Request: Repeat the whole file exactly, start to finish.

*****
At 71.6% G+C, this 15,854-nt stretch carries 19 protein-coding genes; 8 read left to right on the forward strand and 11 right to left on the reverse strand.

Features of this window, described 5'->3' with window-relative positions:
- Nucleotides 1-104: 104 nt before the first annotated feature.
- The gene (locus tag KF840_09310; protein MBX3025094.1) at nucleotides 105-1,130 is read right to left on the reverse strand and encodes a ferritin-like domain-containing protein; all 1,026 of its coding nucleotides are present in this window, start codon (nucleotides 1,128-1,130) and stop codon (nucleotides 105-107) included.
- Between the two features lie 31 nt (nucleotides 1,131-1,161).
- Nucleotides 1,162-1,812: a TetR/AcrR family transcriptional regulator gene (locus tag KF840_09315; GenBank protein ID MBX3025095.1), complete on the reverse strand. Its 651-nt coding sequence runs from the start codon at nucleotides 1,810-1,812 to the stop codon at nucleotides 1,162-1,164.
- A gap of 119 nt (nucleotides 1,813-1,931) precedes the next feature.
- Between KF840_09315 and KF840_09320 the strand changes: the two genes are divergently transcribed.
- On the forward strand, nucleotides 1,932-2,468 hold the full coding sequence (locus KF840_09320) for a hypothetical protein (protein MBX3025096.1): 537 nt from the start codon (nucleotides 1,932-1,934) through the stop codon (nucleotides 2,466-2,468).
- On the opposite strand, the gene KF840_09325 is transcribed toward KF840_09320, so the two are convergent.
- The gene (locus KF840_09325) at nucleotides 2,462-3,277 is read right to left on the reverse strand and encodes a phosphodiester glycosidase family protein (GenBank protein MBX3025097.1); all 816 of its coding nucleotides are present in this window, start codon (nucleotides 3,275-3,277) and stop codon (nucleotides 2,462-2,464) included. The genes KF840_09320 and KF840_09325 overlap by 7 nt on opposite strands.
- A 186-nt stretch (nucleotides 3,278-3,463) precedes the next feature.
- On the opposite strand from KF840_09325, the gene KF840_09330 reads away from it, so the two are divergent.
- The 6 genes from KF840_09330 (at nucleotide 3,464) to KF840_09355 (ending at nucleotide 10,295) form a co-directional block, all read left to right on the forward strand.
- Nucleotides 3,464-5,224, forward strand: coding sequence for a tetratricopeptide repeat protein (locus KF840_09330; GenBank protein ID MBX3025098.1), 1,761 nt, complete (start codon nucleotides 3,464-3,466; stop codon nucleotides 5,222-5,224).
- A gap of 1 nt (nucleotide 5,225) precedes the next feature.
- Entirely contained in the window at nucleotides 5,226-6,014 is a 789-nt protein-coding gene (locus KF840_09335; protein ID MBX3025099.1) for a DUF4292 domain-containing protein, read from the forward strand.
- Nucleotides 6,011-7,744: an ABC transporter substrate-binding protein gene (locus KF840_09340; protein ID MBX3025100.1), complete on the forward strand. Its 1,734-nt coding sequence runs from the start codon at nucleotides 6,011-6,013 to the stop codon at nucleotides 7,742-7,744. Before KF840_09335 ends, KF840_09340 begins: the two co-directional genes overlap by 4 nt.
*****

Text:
At 71.6% G+C, this 15,854-nt stretch carries 19 protein-coding genes; 8 read left to right on the forward strand and 11 right to left on the reverse strand.

Features of this window, described 5'->3' with window-relative positions:
- Nucleotides 1-104: 104 nt before the first annotated feature.
- The gene (locus tag KF840_09310; protein MBX3025094.1) at nucleotides 105-1,130 is read right to left on the reverse strand and encodes a ferritin-like domain-containing protein; all 1,026 of its coding nucleotides are present in this window, start codon (nucleotides 1,128-1,130) and stop codon (nucleotides 105-107) included.
- Between the two features lie 31 nt (nucleotides 1,131-1,161).
- Nucleotides 1,162-1,812: a TetR/AcrR family transcriptional regulator gene (locus tag KF840_09315; GenBank protein ID MBX3025095.1), complete on the reverse strand. Its 651-nt coding sequence runs from the start codon at nucleotides 1,810-1,812 to the stop codon at nucleotides 1,162-1,164.
- A gap of 119 nt (nucleotides 1,813-1,931) precedes the next feature.
- Between KF840_09315 and KF840_09320 the strand changes: the two genes are divergently transcribed.
- On the forward strand, nucleotides 1,932-2,468 hold the full coding sequence (locus KF840_09320) for a hypothetical protein (protein MBX3025096.1): 537 nt from the start codon (nucleotides 1,932-1,934) through the stop codon (nucleotides 2,466-2,468).
- On the opposite strand, the gene KF840_09325 is transcribed toward KF840_09320, so the two are convergent.
- The gene (locus KF840_09325) at nucleotides 2,462-3,277 is read right to left on the reverse strand and encodes a phosphodiester glycosidase family protein (GenBank protein MBX3025097.1); all 816 of its coding nucleotides are present in this window, start codon (nucleotides 3,275-3,277) and stop codon (nucleotides 2,462-2,464) included. The genes KF840_09320 and KF840_09325 overlap by 7 nt on opposite strands.
- A 186-nt stretch (nucleotides 3,278-3,463) precedes the next feature.
- On the opposite strand from KF840_09325, the gene KF840_09330 reads away from it, so the two are divergent.
- The 6 genes from KF840_09330 (at nucleotide 3,464) to KF840_09355 (ending at nucleotide 10,295) form a co-directional block, all read left to right on the forward strand.
- Nucleotides 3,464-5,224, forward strand: coding sequence for a tetratricopeptide repeat protein (locus KF840_09330; GenBank protein ID MBX3025098.1), 1,761 nt, complete (start codon nucleotides 3,464-3,466; stop codon nucleotides 5,222-5,224).
- A gap of 1 nt (nucleotide 5,225) precedes the next feature.
- Entirely contained in the window at nucleotides 5,226-6,014 is a 789-nt protein-coding gene (locus KF840_09335; protein ID MBX3025099.1) for a DUF4292 domain-containing protein, read from the forward strand.
- Nucleotides 6,011-7,744: an ABC transporter substrate-binding protein gene (locus KF840_09340; protein ID MBX3025100.1), complete on the forward strand. Its 1,734-nt coding sequence runs from the start codon at nucleotides 6,011-6,013 to the stop codon at nucleotides 7,742-7,744. Before KF840_09335 ends, KF840_09340 begins: the two co-directional genes overlap by 4 nt.